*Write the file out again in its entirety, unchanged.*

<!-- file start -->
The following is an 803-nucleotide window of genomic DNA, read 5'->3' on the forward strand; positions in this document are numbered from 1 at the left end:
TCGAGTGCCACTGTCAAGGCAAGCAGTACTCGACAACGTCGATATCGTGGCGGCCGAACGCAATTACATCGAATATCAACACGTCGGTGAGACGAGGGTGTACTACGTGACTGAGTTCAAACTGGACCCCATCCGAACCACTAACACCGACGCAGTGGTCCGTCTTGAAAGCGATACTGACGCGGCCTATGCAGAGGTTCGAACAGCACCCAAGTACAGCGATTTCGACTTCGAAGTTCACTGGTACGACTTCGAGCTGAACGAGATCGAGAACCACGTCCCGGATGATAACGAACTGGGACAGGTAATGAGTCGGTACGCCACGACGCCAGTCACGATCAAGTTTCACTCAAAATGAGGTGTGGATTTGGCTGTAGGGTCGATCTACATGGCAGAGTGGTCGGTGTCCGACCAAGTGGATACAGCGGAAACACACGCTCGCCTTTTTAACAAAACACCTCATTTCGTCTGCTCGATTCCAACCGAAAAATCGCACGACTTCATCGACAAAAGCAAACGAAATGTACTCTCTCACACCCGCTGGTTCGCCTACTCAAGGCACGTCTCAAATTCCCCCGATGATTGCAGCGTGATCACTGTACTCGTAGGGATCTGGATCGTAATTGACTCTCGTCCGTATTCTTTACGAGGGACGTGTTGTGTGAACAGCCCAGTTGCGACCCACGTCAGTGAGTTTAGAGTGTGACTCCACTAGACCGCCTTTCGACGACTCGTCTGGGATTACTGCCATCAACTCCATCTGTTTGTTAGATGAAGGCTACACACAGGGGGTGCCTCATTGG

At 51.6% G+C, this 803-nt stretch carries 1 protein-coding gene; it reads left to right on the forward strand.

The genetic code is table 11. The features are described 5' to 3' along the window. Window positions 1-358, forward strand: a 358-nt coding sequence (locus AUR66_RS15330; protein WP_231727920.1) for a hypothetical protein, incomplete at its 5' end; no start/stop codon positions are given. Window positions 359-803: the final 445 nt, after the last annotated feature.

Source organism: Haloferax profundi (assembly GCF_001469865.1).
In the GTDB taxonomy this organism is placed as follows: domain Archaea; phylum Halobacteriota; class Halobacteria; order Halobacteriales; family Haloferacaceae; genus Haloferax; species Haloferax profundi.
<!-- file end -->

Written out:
The following is an 803-nucleotide window of genomic DNA, read 5'->3' on the forward strand; positions in this document are numbered from 1 at the left end:
TCGAGTGCCACTGTCAAGGCAAGCAGTACTCGACAACGTCGATATCGTGGCGGCCGAACGCAATTACATCGAATATCAACACGTCGGTGAGACGAGGGTGTACTACGTGACTGAGTTCAAACTGGACCCCATCCGAACCACTAACACCGACGCAGTGGTCCGTCTTGAAAGCGATACTGACGCGGCCTATGCAGAGGTTCGAACAGCACCCAAGTACAGCGATTTCGACTTCGAAGTTCACTGGTACGACTTCGAGCTGAACGAGATCGAGAACCACGTCCCGGATGATAACGAACTGGGACAGGTAATGAGTCGGTACGCCACGACGCCAGTCACGATCAAGTTTCACTCAAAATGAGGTGTGGATTTGGCTGTAGGGTCGATCTACATGGCAGAGTGGTCGGTGTCCGACCAAGTGGATACAGCGGAAACACACGCTCGCCTTTTTAACAAAACACCTCATTTCGTCTGCTCGATTCCAACCGAAAAATCGCACGACTTCATCGACAAAAGCAAACGAAATGTACTCTCTCACACCCGCTGGTTCGCCTACTCAAGGCACGTCTCAAATTCCCCCGATGATTGCAGCGTGATCACTGTACTCGTAGGGATCTGGATCGTAATTGACTCTCGTCCGTATTCTTTACGAGGGACGTGTTGTGTGAACAGCCCAGTTGCGACCCACGTCAGTGAGTTTAGAGTGTGACTCCACTAGACCGCCTTTCGACGACTCGTCTGGGATTACTGCCATCAACTCCATCTGTTTGTTAGATGAAGGCTACACACAGGGGGTGCCTCATTGG

At 51.6% G+C, this 803-nt stretch carries 1 protein-coding gene; it reads left to right on the forward strand.

The genetic code is table 11. The features are described 5' to 3' along the window. Window positions 1-358, forward strand: a 358-nt coding sequence (locus AUR66_RS15330; protein WP_231727920.1) for a hypothetical protein, incomplete at its 5' end; no start/stop codon positions are given. Window positions 359-803: the final 445 nt, after the last annotated feature.

Source organism: Haloferax profundi (assembly GCF_001469865.1).
In the GTDB taxonomy this organism is placed as follows: domain Archaea; phylum Halobacteriota; class Halobacteria; order Halobacteriales; family Haloferacaceae; genus Haloferax; species Haloferax profundi.